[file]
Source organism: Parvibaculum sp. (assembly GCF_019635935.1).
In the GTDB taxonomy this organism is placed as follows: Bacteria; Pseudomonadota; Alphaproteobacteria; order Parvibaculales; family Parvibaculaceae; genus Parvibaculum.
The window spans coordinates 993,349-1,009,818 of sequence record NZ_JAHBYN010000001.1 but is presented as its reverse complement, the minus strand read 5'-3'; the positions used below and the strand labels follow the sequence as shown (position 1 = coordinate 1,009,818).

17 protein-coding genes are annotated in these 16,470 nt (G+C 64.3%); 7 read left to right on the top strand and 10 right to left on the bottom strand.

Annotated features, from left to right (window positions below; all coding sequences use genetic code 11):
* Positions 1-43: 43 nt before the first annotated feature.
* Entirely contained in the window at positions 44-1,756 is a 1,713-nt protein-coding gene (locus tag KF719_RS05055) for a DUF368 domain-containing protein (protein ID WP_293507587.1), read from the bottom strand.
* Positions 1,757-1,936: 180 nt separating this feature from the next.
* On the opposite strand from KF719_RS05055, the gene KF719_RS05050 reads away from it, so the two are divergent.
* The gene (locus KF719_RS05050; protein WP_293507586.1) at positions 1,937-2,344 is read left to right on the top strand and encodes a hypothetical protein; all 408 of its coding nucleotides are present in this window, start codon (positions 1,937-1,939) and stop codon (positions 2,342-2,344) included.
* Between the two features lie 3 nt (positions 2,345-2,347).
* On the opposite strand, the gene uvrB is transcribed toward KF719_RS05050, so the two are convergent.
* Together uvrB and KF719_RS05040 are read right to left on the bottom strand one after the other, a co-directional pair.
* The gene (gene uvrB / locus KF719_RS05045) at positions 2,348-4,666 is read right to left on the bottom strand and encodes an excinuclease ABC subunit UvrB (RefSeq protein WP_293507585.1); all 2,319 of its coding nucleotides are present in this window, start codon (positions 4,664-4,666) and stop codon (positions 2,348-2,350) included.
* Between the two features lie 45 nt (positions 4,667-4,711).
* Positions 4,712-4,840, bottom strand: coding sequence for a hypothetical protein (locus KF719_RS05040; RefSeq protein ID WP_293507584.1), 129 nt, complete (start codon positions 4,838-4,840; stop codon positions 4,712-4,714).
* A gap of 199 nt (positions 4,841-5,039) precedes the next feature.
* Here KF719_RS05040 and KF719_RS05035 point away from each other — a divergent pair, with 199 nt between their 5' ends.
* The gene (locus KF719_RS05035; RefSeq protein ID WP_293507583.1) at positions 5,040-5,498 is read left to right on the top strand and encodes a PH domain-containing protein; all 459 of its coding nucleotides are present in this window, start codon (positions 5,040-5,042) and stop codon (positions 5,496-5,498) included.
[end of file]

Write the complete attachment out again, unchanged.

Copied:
Source organism: Parvibaculum sp. (assembly GCF_019635935.1).
In the GTDB taxonomy this organism is placed as follows: Bacteria; Pseudomonadota; Alphaproteobacteria; order Parvibaculales; family Parvibaculaceae; genus Parvibaculum.
The window spans coordinates 993,349-1,009,818 of sequence record NZ_JAHBYN010000001.1 but is presented as its reverse complement, the minus strand read 5'-3'; the positions used below and the strand labels follow the sequence as shown (position 1 = coordinate 1,009,818).

17 protein-coding genes are annotated in these 16,470 nt (G+C 64.3%); 7 read left to right on the top strand and 10 right to left on the bottom strand.

Annotated features, from left to right (window positions below; all coding sequences use genetic code 11):
* Positions 1-43: 43 nt before the first annotated feature.
* Entirely contained in the window at positions 44-1,756 is a 1,713-nt protein-coding gene (locus tag KF719_RS05055) for a DUF368 domain-containing protein (protein ID WP_293507587.1), read from the bottom strand.
* Positions 1,757-1,936: 180 nt separating this feature from the next.
* On the opposite strand from KF719_RS05055, the gene KF719_RS05050 reads away from it, so the two are divergent.
* The gene (locus KF719_RS05050; protein WP_293507586.1) at positions 1,937-2,344 is read left to right on the top strand and encodes a hypothetical protein; all 408 of its coding nucleotides are present in this window, start codon (positions 1,937-1,939) and stop codon (positions 2,342-2,344) included.
* Between the two features lie 3 nt (positions 2,345-2,347).
* On the opposite strand, the gene uvrB is transcribed toward KF719_RS05050, so the two are convergent.
* Together uvrB and KF719_RS05040 are read right to left on the bottom strand one after the other, a co-directional pair.
* The gene (gene uvrB / locus KF719_RS05045) at positions 2,348-4,666 is read right to left on the bottom strand and encodes an excinuclease ABC subunit UvrB (RefSeq protein WP_293507585.1); all 2,319 of its coding nucleotides are present in this window, start codon (positions 4,664-4,666) and stop codon (positions 2,348-2,350) included.
* Between the two features lie 45 nt (positions 4,667-4,711).
* Positions 4,712-4,840, bottom strand: coding sequence for a hypothetical protein (locus KF719_RS05040; RefSeq protein ID WP_293507584.1), 129 nt, complete (start codon positions 4,838-4,840; stop codon positions 4,712-4,714).
* A gap of 199 nt (positions 4,841-5,039) precedes the next feature.
* Here KF719_RS05040 and KF719_RS05035 point away from each other — a divergent pair, with 199 nt between their 5' ends.
* The gene (locus KF719_RS05035; RefSeq protein ID WP_293507583.1) at positions 5,040-5,498 is read left to right on the top strand and encodes a PH domain-containing protein; all 459 of its coding nucleotides are present in this window, start codon (positions 5,040-5,042) and stop codon (positions 5,496-5,498) included.